While the economy in China remains strong, it is not booming like it was a few years ago. Economic growth is heading down, the demographics promise a nation that will look like Europe by the 2030s, and repression is still entrenched.
Part of the repression is found in university classrooms where Chinese authorities have clamped down on academic inquiry and freedom of expression. A Chinese law professor reports that instructors are forbidden from discussing universal values, civil society, citizen rights, judicial independence, freedom of the press, past mistakes of the communist party and the privileged capitalist class.
The ban on discussion for these subjects appears to have extended past the classroom. Chinese censors are forbidding discussion of these seven subjects as “dangerous” Western values. Bloggers who write about it are being shut down, and the media is forbidden from discussing the topic.
What makes it difficult for Chinese critics of the government is that the ban has not been openly published. It must make its rounds in an informal way that allows for considerable confusion and distortion.
What is clear is that the Chinese are getting a little antsy about their economic situation. They realize how precarious their situation is. Over a billion Chinese are expecting increasing living standards. It is well known that one of the preconditions for a revolution are rising expectations that are not met.
The Chinese government appears ready to make further economic liberalizations. As it has tried for 30 years, those policies will not include political reforms. The Chinese continue to believe that they can create an affluent society under authoritarian rule. Their model is a Singapore-style economy, but even Singapore gives greater freedoms than the nominal Chinese communists do.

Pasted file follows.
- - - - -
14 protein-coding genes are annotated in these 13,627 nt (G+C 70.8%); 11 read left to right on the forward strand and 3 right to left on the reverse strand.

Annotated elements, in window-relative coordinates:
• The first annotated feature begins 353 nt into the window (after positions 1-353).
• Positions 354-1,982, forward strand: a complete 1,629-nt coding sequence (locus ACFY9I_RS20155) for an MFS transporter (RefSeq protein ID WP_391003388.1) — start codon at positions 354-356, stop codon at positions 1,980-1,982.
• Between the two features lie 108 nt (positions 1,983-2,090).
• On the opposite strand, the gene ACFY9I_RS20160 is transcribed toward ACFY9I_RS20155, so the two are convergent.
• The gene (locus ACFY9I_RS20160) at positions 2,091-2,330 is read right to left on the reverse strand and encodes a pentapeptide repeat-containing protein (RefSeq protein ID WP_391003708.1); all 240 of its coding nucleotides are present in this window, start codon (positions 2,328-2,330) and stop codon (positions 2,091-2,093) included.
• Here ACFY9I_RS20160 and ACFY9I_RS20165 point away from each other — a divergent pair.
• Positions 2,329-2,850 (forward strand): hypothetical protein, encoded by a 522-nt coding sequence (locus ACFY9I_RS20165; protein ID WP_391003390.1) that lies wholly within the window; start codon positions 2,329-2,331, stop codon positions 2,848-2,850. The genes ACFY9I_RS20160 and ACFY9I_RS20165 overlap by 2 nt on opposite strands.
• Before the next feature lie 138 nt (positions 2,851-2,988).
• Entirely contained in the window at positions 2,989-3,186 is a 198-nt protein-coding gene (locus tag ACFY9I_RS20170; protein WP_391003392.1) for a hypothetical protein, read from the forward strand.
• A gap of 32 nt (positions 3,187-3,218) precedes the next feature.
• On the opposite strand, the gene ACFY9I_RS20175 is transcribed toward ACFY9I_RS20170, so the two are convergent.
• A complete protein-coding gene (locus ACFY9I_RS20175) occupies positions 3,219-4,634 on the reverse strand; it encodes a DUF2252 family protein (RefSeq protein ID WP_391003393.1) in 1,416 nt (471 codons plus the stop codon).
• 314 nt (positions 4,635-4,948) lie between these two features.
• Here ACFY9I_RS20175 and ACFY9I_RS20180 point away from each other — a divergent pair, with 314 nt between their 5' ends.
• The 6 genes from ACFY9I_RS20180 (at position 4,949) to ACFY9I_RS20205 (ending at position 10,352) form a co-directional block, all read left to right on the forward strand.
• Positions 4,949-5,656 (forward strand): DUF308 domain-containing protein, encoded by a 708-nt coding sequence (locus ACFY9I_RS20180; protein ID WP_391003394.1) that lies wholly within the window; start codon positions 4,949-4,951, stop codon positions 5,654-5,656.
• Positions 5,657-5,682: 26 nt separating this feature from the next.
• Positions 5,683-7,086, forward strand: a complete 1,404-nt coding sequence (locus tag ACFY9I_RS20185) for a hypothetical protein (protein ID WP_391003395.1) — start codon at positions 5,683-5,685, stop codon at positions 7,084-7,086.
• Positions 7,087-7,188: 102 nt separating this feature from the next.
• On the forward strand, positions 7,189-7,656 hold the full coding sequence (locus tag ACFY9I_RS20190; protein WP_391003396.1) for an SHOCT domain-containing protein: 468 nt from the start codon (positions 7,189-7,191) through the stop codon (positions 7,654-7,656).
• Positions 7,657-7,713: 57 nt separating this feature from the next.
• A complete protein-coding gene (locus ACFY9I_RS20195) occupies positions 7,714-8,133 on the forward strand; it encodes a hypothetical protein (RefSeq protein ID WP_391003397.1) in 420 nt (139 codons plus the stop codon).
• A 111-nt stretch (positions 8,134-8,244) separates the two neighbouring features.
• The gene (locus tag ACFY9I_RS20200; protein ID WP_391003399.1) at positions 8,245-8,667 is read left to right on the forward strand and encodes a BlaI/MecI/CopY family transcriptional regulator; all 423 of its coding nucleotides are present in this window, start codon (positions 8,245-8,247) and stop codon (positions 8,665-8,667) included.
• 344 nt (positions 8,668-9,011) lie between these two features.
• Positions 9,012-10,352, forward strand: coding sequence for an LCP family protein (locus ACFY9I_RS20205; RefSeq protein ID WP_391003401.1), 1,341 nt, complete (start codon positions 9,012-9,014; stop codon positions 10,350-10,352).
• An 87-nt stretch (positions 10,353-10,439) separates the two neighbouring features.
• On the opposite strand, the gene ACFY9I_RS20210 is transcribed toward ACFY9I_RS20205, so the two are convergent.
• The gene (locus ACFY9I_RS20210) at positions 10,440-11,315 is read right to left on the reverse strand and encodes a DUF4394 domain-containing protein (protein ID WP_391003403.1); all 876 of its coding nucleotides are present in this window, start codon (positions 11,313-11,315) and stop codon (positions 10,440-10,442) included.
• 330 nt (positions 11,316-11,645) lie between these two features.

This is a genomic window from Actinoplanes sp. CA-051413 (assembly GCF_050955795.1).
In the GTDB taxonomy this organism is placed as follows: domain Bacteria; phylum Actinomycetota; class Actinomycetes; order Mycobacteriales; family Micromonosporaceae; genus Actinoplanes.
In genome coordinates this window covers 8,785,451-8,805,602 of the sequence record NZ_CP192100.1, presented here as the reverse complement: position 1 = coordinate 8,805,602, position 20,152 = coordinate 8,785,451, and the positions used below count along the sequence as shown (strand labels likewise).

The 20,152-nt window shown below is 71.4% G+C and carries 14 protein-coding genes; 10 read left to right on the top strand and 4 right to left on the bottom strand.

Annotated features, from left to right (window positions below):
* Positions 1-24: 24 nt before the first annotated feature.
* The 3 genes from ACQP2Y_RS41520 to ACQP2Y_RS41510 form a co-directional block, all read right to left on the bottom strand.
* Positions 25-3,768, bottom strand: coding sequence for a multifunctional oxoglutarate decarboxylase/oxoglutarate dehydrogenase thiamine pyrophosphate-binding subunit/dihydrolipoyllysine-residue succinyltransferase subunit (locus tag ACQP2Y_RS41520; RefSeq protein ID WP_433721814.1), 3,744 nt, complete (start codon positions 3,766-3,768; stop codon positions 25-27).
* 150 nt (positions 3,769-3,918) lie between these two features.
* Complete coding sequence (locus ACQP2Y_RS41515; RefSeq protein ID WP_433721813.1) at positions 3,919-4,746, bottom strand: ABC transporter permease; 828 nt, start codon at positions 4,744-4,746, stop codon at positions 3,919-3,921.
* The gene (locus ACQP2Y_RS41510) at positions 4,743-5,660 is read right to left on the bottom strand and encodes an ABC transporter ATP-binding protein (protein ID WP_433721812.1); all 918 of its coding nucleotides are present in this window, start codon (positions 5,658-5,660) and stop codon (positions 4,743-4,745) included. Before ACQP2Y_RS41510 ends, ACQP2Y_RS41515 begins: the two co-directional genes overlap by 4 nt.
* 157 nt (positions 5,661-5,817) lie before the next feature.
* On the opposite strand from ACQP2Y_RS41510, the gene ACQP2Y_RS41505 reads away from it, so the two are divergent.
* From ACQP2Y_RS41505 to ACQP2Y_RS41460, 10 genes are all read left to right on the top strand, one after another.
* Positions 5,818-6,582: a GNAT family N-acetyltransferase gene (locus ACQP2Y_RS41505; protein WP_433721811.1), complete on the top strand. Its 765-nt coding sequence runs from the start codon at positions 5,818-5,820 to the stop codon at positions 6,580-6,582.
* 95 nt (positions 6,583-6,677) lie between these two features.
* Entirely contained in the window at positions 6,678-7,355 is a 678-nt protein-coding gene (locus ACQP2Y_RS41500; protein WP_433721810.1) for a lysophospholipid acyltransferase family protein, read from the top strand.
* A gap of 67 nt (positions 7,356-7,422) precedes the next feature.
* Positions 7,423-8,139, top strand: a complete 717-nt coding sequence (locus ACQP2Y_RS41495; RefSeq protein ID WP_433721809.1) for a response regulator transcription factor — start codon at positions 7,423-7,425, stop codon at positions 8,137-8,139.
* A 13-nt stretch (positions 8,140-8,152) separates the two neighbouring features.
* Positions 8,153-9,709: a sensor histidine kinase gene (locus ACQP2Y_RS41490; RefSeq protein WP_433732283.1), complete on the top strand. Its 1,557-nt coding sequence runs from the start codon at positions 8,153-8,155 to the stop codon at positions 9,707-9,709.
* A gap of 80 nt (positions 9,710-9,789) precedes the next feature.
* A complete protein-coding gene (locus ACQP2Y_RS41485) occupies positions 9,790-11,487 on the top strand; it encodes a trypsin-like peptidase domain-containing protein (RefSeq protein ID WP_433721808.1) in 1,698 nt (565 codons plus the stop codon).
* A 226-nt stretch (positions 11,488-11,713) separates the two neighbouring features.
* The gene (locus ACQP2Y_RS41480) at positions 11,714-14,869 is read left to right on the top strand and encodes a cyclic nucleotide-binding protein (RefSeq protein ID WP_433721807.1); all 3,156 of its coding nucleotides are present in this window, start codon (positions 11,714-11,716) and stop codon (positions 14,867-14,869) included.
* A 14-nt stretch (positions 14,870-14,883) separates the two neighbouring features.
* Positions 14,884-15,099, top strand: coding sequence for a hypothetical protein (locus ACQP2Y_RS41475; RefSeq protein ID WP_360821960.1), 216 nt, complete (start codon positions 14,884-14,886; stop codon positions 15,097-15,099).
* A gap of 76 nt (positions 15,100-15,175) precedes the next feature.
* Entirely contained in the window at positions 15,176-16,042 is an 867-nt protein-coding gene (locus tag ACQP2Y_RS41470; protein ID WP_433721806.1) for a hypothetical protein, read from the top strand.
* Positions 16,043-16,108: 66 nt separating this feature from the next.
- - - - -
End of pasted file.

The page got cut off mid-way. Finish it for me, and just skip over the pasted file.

That pretension of communism is what makes China very interesting. The Chinese government doesn’t want any discussion of past mistakes of communism. Allowing that means the government must face open criticism, but they are straddling an awkward line. While defending communism from criticism, they also don’t want criticism of capitalism’s excesses. That is why they are also forbidding discussion of capitalism’s privileged class.
Now why would so-called communists not want to go after the super-rich capitalists? That is because China is full of super-rich capitalists who just happen to be closely tied to delusional Maoists who think communist China still exists in a capitalist economy.
That declining birth rate and aging population may be a demographic time bomb, but there is another bomb ticking in Chinese society. They are conducting one of the greatest illusions in history. Two competing and completely diverse ideologies exist in China. One, capitalism, is the de facto economy. The other, communism, is what the Chinese leadership pretends still exists.
In a way, Chinese society has become a Potemkin village. It stands behind a facade of great economic activity, but the truth of that prosperity remains hidden by official statistics and the failures denied. Propping all this up is a creaky communist political structure.
Tick. Tick. Tick go the time bombs. As China struggles in a race to become wealthy before it becomes old, so is China trying to pretend that it is still a communist society. Like the emperor with no clothes, no one believes that anymore but everyone pretends they do. It isn’t going to be pretty when that charade finally ends.